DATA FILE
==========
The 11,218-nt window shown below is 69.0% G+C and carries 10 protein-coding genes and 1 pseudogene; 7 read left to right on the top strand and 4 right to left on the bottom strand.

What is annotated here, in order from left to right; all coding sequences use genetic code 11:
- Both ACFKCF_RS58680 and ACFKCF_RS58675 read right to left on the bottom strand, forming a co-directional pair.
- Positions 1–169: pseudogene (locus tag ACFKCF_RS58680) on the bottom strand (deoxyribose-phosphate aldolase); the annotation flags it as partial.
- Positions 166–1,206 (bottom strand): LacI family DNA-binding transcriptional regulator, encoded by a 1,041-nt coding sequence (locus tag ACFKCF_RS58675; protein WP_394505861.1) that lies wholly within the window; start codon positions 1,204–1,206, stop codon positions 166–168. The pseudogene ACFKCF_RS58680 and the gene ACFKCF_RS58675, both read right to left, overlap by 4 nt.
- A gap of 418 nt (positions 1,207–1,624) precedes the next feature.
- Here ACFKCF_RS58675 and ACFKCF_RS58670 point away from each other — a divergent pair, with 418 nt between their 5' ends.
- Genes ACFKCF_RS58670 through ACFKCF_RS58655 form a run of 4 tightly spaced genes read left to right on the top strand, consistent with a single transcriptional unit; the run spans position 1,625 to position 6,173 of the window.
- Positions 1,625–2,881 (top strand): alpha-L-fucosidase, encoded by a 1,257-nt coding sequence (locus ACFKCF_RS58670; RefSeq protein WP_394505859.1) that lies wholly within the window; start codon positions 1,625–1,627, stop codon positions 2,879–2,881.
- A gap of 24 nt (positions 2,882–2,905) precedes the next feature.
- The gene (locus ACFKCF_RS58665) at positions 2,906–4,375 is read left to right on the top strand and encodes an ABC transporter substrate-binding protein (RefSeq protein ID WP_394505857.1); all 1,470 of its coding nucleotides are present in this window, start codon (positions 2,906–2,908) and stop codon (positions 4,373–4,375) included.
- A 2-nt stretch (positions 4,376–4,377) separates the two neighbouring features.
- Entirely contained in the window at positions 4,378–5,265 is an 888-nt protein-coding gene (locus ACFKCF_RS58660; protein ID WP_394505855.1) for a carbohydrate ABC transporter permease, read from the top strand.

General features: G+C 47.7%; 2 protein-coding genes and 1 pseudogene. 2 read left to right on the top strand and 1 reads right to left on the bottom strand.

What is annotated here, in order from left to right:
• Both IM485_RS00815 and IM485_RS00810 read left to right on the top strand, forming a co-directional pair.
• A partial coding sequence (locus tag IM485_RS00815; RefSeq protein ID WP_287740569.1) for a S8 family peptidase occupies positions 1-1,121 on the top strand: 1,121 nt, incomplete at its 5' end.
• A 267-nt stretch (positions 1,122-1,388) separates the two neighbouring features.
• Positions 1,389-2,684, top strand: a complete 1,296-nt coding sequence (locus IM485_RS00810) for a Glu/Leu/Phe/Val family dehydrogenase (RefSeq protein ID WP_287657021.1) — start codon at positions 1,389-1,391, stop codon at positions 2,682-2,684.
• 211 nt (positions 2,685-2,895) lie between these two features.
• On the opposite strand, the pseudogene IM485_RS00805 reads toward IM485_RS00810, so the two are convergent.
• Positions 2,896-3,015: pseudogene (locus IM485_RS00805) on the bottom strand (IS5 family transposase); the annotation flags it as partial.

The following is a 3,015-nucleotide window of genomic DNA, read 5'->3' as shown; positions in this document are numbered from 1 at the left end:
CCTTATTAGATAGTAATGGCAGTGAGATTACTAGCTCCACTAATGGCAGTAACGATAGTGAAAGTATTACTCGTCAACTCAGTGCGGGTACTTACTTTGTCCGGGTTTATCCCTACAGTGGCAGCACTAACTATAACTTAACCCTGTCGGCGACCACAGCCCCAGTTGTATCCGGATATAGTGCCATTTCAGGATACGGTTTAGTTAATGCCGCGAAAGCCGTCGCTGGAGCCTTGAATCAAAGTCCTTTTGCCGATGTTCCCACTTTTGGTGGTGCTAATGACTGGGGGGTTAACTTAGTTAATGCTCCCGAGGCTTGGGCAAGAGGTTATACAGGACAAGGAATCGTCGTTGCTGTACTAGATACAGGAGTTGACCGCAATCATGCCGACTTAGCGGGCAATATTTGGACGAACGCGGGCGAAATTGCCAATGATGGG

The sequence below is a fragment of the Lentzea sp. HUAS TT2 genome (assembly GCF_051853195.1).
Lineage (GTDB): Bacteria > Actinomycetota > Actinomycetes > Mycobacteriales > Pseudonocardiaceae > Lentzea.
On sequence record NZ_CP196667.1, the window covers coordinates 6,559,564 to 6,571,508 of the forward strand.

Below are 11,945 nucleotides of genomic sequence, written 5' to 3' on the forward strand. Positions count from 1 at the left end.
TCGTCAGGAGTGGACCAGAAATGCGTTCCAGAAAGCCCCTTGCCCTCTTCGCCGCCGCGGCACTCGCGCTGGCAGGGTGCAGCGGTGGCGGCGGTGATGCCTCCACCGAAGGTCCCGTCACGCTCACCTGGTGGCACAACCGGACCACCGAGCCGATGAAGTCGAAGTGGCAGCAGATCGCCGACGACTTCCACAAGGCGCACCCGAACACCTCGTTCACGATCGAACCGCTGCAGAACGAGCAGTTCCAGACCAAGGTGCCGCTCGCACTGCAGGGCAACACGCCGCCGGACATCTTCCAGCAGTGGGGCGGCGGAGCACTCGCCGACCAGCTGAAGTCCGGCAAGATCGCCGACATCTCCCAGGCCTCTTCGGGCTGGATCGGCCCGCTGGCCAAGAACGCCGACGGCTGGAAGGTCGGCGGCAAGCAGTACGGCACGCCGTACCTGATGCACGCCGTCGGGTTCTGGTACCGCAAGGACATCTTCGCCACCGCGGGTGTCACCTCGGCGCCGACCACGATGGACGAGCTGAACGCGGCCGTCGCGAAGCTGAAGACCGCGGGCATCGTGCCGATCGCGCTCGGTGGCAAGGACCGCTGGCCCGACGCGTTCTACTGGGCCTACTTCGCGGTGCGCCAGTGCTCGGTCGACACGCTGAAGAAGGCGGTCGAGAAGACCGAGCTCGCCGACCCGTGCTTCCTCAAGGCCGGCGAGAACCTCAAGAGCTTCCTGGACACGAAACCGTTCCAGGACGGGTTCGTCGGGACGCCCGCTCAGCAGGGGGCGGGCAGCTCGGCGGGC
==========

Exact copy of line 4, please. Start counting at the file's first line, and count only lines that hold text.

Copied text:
- Positions 1–169: pseudogene (locus tag ACFKCF_RS58680) on the bottom strand (deoxyribose-phosphate aldolase); the annotation flags it as partial.